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Fady GA 😎
Fady GA 😎

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React + Tensorflow.js , a cool recipe for AI powered applications

You don't have to be an AI/ML engineer or a Data scientist or to subscribe to a cloud AI service to build cool, AI powered applications! All you need is a laptop, a text editor and an internet connection πŸ˜‰

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If I had a dime for every time I hear "Artificial Intelligence", "Machine Learning" or "Deep Learning" (or their two letters' abbreviations) while reading a tech article, watching an instructional video on YouTube or an ad for a new baby formula, I'd be a billionaire πŸ’΅πŸ’΅

Strangely enough, AI isn't a new thing! It is dated back to the 1950's! But to put it plain and simple, the math was there, the theory was there too but the computational power and the amount of data didn't help back then to feed this hungry beast. And just lately, the hardware and data volumes caught up and just like that, AI is a big thing and became more accessible than ever!

But what is AI actually? Simply put, it's a "math problem"! That's it! AI tries to find the most "general" mathematical formula to solve a specific problem (Artificial Narrow Intelligence) and in doing so and depending on the used algorithm, this formula will include a lot of parameters (sometimes called weights) and the algorithm will perform tons of mathematical operations (model training) to find the optimized values for those parameters.

What is Tensorflow:

Tensorflow is Google's "end-to-end machine learning platform". It's a framework to manage the whole lifecycle of a Machine Learning (and AI) project, from data preparation to production deployment. Remember the math stuff we talked about in the last section? Tensorflow manages that in addition to a lot of other stuff. Its core API is written for Python and you have to know your math just a little bit in order to play with it. It's more for deep learning models (neural networks) and has a lot of already implemented "layers" for you to use in your network. You can prepare data (images included with the option of image augmentation for small data sets ... yay! πŸ˜ƒ), experiment with different model architectures, tune the model's hyperparameters (a fancy name for model configs), train, validate and test your models and monitor your models in production. It's a great framework, but it is not an easy one to learn, especially if you don't like math that much!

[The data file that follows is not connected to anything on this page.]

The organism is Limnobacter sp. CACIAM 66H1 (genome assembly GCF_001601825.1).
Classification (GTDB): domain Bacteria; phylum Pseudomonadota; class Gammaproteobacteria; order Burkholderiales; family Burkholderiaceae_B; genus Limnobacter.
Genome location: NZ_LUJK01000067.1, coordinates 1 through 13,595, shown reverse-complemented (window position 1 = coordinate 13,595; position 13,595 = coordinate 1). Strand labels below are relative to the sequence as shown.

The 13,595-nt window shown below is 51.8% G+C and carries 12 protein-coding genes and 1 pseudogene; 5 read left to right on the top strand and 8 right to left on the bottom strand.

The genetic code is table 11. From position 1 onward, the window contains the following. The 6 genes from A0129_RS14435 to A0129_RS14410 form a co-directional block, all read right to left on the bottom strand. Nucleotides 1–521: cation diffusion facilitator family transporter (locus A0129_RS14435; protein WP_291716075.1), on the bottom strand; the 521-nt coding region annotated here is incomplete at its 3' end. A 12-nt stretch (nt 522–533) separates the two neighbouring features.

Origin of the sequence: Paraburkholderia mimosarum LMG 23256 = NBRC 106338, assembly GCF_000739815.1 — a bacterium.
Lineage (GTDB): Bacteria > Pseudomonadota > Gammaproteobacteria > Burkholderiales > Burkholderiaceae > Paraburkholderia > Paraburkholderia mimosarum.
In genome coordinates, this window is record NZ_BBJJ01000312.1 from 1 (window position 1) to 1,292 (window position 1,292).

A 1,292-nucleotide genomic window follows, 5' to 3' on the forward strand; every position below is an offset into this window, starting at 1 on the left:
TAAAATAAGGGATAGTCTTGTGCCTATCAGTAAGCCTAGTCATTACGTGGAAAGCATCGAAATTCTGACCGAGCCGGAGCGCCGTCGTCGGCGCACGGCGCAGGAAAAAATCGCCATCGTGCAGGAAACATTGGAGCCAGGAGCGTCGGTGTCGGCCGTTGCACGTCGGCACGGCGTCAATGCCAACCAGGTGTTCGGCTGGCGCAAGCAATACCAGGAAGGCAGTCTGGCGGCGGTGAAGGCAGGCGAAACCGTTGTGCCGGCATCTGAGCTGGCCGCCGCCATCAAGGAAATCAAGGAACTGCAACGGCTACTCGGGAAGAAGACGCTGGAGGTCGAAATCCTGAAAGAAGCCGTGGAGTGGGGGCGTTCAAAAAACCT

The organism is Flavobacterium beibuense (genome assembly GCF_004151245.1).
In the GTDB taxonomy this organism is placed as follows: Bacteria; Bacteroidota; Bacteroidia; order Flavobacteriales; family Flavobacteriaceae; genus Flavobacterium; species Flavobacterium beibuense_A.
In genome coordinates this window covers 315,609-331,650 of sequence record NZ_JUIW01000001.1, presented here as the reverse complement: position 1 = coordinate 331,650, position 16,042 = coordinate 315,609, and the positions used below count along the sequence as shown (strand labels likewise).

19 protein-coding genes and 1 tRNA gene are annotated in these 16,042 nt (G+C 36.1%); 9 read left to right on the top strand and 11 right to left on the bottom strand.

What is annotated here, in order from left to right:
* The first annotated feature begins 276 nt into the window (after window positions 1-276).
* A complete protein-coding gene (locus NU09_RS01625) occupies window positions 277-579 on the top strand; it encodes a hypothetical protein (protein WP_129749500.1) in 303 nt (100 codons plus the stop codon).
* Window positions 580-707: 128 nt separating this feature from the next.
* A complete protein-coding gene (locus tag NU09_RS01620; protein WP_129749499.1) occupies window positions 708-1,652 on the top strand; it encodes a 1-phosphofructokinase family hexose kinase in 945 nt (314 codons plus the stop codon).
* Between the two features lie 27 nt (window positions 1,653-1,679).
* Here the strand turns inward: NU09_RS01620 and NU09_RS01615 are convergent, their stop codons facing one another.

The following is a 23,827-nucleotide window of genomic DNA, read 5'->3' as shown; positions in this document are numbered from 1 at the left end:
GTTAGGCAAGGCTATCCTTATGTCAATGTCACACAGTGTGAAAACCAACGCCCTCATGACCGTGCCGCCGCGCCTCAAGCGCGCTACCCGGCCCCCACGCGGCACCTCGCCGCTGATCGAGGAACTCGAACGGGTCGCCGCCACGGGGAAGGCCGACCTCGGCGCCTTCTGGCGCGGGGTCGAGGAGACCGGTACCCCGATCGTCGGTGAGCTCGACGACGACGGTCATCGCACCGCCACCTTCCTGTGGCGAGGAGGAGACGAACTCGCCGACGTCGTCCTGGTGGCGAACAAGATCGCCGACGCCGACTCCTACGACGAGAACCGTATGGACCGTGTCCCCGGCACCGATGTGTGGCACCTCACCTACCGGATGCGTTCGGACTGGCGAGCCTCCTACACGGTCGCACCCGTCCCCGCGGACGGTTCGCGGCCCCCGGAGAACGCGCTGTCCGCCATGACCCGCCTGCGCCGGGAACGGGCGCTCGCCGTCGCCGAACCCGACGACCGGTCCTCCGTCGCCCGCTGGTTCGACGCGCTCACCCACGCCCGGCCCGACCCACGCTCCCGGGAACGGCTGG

What's React:

If you don't know it already, React is a JavaScript framework, sorry a "library" πŸ€·β€β™‚οΈ for LEGO-like frontend development. Basically, it lets you cook your functionality and structure in modular "components" that you can put together like LEGOs and build a great UI. You must at least know the basics of HTML, CSS and JS to be able to work with it. Once you do, it's somewhat easy to learn. I'm not a frontend/web developer and I've picked it up in one day from Mozilla's tutorial in its official website (this one)

Enter: Tensorflow.js

As I mentioned earlier, Tensorflow is used to create models which are usually deployed as a separate service and communicate with apps through APIs over the network. But Google has other Tensorflow flavors, more specifically a JavaScript one, Tensorflow.js which can run on Node.js or directly in the browser! Yes, you read it right, you can deploy models to your users' browsers without the need of a backend model service! So what Google had in mind, is that you should use the core Python API to create your model then you "convert" this model to the JS format to be "JavaScript-Ready"! (read about it from here)

But what if you don't like math or ... Python (don't look at me, I love Python 😍!), how can you create your model with Tensorflow then? The good news is that you can use AI models in your apps without even installing Tensorflow Python API! Google has created, trained and published state-of-the-art AI/ML models that covers a wide variety of AI applications that can be used directly with Tensorflow.js without the need to create or train them (tensorflow models)

Real-time Moderator app:

I think you are beginning to connect the dots by now πŸ˜‰

What we will do is to build a small proof-of-concept (POC) by writing a simple react app and hook up a pre-trained tensorflow.js model, The text toxicity model to "moderate" the user's text input and show a notification of what's wrong with it, a text toxicity meter if you will...

The Frontend - React.JS:

First, we will create a new directory for our app, install React and create a react app all that with the help of the "create-react-app" npx script.